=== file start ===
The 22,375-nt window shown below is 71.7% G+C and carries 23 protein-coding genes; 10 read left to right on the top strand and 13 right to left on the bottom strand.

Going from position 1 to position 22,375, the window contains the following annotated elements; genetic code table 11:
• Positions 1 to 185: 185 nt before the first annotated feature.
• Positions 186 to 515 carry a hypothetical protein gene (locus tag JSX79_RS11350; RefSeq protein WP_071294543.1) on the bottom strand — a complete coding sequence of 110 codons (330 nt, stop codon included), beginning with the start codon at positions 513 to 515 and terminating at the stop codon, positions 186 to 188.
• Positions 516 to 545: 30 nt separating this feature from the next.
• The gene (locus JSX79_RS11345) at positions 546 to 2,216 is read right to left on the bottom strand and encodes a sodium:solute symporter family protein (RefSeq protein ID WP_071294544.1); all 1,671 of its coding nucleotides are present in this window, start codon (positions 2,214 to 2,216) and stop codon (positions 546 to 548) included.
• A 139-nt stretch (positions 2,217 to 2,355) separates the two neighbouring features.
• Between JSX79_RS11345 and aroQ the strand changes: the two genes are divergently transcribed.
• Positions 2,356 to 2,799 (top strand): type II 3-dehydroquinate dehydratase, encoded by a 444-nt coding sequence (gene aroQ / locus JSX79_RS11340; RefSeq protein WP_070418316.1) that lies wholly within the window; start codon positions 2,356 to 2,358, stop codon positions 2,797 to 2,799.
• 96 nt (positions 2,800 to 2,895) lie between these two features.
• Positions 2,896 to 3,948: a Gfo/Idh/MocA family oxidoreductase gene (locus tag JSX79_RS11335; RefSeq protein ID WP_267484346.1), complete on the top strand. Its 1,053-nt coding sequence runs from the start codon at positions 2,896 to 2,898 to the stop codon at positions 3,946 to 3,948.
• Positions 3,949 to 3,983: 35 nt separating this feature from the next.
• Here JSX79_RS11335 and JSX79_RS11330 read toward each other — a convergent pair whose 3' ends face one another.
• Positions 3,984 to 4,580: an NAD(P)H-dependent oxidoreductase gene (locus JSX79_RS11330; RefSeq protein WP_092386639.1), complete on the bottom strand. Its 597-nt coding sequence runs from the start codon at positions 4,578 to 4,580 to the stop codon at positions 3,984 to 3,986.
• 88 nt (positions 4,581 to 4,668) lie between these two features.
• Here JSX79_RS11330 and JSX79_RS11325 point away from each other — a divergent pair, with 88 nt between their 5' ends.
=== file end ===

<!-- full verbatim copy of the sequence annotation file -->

The 22,375-nt window shown below is 71.7% G+C and carries 23 protein-coding genes; 10 read left to right on the top strand and 13 right to left on the bottom strand.

Going from position 1 to position 22,375, the window contains the following annotated elements; genetic code table 11:
• Positions 1 to 185: 185 nt before the first annotated feature.
• Positions 186 to 515 carry a hypothetical protein gene (locus tag JSX79_RS11350; RefSeq protein WP_071294543.1) on the bottom strand — a complete coding sequence of 110 codons (330 nt, stop codon included), beginning with the start codon at positions 513 to 515 and terminating at the stop codon, positions 186 to 188.
• Positions 516 to 545: 30 nt separating this feature from the next.
• The gene (locus JSX79_RS11345) at positions 546 to 2,216 is read right to left on the bottom strand and encodes a sodium:solute symporter family protein (RefSeq protein ID WP_071294544.1); all 1,671 of its coding nucleotides are present in this window, start codon (positions 2,214 to 2,216) and stop codon (positions 546 to 548) included.
• A 139-nt stretch (positions 2,217 to 2,355) separates the two neighbouring features.
• Between JSX79_RS11345 and aroQ the strand changes: the two genes are divergently transcribed.
• Positions 2,356 to 2,799 (top strand): type II 3-dehydroquinate dehydratase, encoded by a 444-nt coding sequence (gene aroQ / locus JSX79_RS11340; RefSeq protein WP_070418316.1) that lies wholly within the window; start codon positions 2,356 to 2,358, stop codon positions 2,797 to 2,799.
• 96 nt (positions 2,800 to 2,895) lie between these two features.
• Positions 2,896 to 3,948: a Gfo/Idh/MocA family oxidoreductase gene (locus tag JSX79_RS11335; RefSeq protein ID WP_267484346.1), complete on the top strand. Its 1,053-nt coding sequence runs from the start codon at positions 2,896 to 2,898 to the stop codon at positions 3,946 to 3,948.
• Positions 3,949 to 3,983: 35 nt separating this feature from the next.
• Here JSX79_RS11335 and JSX79_RS11330 read toward each other — a convergent pair whose 3' ends face one another.
• Positions 3,984 to 4,580: an NAD(P)H-dependent oxidoreductase gene (locus JSX79_RS11330; RefSeq protein WP_092386639.1), complete on the bottom strand. Its 597-nt coding sequence runs from the start codon at positions 4,578 to 4,580 to the stop codon at positions 3,984 to 3,986.
• 88 nt (positions 4,581 to 4,668) lie between these two features.
• Here JSX79_RS11330 and JSX79_RS11325 point away from each other — a divergent pair, with 88 nt between their 5' ends.